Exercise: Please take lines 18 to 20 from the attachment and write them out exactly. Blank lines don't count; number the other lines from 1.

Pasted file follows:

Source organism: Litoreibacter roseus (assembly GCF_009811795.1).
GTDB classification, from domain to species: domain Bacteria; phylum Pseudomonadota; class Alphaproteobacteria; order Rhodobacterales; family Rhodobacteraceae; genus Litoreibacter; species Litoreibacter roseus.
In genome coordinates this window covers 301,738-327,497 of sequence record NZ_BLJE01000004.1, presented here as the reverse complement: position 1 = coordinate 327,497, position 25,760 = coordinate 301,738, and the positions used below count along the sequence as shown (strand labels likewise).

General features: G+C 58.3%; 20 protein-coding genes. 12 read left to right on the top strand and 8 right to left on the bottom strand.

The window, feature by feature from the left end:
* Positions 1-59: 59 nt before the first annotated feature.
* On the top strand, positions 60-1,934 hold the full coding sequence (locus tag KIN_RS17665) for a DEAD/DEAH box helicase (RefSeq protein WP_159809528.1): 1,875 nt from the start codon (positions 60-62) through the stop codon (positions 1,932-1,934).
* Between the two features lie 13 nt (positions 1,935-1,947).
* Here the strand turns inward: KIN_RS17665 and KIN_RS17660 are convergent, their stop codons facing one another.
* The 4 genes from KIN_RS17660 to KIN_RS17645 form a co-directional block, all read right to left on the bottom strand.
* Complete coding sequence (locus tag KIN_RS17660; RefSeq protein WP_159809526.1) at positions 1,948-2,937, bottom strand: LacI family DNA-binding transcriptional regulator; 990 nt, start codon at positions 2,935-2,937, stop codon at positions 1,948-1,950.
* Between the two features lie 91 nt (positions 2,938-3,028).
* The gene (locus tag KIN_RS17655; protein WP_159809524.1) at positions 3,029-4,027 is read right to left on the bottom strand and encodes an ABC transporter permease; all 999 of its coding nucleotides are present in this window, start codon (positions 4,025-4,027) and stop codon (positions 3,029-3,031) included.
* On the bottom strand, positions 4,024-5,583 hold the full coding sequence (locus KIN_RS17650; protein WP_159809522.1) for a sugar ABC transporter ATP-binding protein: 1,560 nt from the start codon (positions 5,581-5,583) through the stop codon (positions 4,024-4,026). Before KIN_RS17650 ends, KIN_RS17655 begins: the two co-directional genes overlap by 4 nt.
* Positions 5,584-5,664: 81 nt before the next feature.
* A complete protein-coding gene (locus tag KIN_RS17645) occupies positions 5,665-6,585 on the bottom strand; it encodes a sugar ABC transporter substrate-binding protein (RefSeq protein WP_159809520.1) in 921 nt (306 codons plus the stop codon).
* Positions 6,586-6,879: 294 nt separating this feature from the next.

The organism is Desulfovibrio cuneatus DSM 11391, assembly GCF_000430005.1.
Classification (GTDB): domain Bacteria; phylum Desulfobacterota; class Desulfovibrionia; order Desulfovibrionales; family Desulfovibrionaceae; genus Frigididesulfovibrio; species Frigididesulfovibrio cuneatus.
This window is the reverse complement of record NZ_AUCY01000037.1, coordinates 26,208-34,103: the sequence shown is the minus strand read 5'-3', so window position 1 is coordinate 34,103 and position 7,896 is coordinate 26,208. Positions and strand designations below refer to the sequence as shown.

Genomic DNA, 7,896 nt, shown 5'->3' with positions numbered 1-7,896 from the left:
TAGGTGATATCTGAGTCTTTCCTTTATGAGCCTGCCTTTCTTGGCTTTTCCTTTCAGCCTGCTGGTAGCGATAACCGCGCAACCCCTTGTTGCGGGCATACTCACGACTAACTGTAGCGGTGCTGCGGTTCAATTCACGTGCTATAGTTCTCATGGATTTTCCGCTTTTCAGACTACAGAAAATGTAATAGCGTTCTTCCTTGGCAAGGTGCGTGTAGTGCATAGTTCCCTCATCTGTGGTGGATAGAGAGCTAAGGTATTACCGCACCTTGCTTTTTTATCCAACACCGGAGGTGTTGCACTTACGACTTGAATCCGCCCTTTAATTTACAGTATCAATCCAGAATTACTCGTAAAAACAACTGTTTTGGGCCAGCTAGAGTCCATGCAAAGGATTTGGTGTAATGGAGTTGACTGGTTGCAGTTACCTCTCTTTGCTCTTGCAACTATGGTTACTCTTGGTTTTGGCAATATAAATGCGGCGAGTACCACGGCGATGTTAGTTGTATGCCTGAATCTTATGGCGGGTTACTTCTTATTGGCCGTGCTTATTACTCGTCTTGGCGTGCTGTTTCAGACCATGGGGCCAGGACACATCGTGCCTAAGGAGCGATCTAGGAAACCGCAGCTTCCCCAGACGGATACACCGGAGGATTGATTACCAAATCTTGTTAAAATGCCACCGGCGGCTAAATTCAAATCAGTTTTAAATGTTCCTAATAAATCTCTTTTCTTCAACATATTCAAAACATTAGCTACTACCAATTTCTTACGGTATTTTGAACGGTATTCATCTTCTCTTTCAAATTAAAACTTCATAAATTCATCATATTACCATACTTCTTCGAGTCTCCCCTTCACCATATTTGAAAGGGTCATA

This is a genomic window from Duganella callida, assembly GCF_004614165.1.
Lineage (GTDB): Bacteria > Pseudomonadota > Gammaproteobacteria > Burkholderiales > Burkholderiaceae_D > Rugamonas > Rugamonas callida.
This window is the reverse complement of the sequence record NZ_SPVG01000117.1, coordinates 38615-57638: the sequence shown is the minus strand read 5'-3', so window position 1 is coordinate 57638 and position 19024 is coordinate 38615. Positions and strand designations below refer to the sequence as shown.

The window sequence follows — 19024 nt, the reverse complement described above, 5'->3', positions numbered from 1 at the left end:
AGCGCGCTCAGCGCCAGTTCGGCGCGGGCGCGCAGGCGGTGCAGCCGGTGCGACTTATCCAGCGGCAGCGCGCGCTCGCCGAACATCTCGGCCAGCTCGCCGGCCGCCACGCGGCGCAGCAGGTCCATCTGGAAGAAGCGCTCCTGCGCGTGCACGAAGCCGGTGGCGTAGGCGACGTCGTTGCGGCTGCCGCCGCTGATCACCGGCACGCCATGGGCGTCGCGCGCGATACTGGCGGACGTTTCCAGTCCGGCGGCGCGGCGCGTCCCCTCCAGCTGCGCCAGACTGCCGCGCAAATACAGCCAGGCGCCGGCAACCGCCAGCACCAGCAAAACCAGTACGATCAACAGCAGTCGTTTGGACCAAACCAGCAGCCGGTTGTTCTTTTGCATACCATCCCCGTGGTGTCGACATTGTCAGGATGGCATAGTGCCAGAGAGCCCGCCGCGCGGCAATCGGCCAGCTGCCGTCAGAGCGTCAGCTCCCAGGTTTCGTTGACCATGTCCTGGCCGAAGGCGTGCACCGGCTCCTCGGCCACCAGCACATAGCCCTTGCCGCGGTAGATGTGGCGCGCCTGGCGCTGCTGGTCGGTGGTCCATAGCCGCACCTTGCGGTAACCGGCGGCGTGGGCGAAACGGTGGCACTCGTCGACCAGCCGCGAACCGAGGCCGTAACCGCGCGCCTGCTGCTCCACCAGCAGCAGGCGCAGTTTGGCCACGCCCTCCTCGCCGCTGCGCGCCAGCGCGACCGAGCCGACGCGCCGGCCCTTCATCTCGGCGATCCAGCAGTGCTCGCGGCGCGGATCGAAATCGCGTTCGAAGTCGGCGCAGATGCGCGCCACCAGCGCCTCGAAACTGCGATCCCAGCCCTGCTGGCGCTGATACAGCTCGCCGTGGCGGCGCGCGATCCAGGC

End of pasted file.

The organism is Desulfovibrio cuneatus DSM 11391, assembly GCF_000430005.1.
Classification (GTDB): domain Bacteria; phylum Desulfobacterota; class Desulfovibrionia; order Desulfovibrionales; family Desulfovibrionaceae; genus Frigididesulfovibrio; species Frigididesulfovibrio cuneatus.
This window is the reverse complement of record NZ_AUCY01000037.1, coordinates 26,208-34,103: the sequence shown is the minus strand read 5'-3', so window position 1 is coordinate 34,103 and position 7,896 is coordinate 26,208. Positions and strand designations below refer to the sequence as shown.